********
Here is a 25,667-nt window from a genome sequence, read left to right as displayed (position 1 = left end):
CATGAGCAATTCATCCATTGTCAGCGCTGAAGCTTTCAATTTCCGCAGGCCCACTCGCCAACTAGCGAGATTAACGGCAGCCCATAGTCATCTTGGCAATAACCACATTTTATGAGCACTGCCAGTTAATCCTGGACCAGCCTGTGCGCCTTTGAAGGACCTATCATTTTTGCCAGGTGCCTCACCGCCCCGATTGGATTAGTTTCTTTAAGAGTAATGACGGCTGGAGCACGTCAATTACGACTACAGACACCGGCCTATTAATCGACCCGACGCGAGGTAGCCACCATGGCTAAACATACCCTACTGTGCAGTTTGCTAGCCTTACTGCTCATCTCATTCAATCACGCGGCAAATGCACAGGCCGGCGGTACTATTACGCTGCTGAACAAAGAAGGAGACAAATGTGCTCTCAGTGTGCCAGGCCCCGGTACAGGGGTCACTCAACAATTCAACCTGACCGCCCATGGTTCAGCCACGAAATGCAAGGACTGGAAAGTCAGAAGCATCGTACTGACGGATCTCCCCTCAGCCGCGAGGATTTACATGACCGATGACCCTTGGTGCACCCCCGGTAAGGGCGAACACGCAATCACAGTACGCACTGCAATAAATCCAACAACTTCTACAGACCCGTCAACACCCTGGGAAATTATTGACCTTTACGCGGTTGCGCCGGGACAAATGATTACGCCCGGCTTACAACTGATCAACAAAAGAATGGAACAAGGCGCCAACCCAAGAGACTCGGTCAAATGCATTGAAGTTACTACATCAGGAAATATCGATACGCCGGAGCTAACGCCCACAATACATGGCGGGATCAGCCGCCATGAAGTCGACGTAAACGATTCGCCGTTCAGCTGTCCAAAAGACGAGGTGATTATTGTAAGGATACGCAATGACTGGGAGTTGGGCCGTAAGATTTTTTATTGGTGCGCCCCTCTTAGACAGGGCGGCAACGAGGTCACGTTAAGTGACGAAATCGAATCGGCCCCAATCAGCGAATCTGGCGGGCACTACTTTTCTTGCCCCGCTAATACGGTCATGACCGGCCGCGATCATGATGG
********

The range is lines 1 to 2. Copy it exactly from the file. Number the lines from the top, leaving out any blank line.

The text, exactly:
Here is a 25,667-nt window from a genome sequence, read left to right as displayed (position 1 = left end):
CATGAGCAATTCATCCATTGTCAGCGCTGAAGCTTTCAATTTCCGCAGGCCCACTCGCCAACTAGCGAGATTAACGGCAGCCCATAGTCATCTTGGCAATAACCACATTTTATGAGCACTGCCAGTTAATCCTGGACCAGCCTGTGCGCCTTTGAAGGACCTATCATTTTTGCCAGGTGCCTCACCGCCCCGATTGGATTAGTTTCTTTAAGAGTAATGACGGCTGGAGCACGTCAATTACGACTACAGACACCGGCCTATTAATCGACCCGACGCGAGGTAGCCACCATGGCTAAACATACCCTACTGTGCAGTTTGCTAGCCTTACTGCTCATCTCATTCAATCACGCGGCAAATGCACAGGCCGGCGGTACTATTACGCTGCTGAACAAAGAAGGAGACAAATGTGCTCTCAGTGTGCCAGGCCCCGGTACAGGGGTCACTCAACAATTCAACCTGACCGCCCATGGTTCAGCCACGAAATGCAAGGACTGGAAAGTCAGAAGCATCGTACTGACGGATCTCCCCTCAGCCGCGAGGATTTACATGACCGATGACCCTTGGTGCACCCCCGGTAAGGGCGAACACGCAATCACAGTACGCACTGCAATAAATCCAACAACTTCTACAGACCCGTCAACACCCTGGGAAATTATTGACCTTTACGCGGTTGCGCCGGGACAAATGATTACGCCCGGCTTACAACTGATCAACAAAAGAATGGAACAAGGCGCCAACCCAAGAGACTCGGTCAAATGCATTGAAGTTACTACATCAGGAAATATCGATACGCCGGAGCTAACGCCCACAATACATGGCGGGATCAGCCGCCATGAAGTCGACGTAAACGATTCGCCGTTCAGCTGTCCAAAAGACGAGGTGATTATTGTAAGGATACGCAATGACTGGGAGTTGGGCCGTAAGATTTTTTATTGGTGCGCCCCTCTTAGACAGGGCGGCAACGAGGTCACGTTAAGTGACGAAATCGAATCGGCCCCAATCAGCGAATCTGGCGGGCACTACTTTTCTTGCCCCGCTAATACGGTCATGACCGGCCGCGATCATGATGG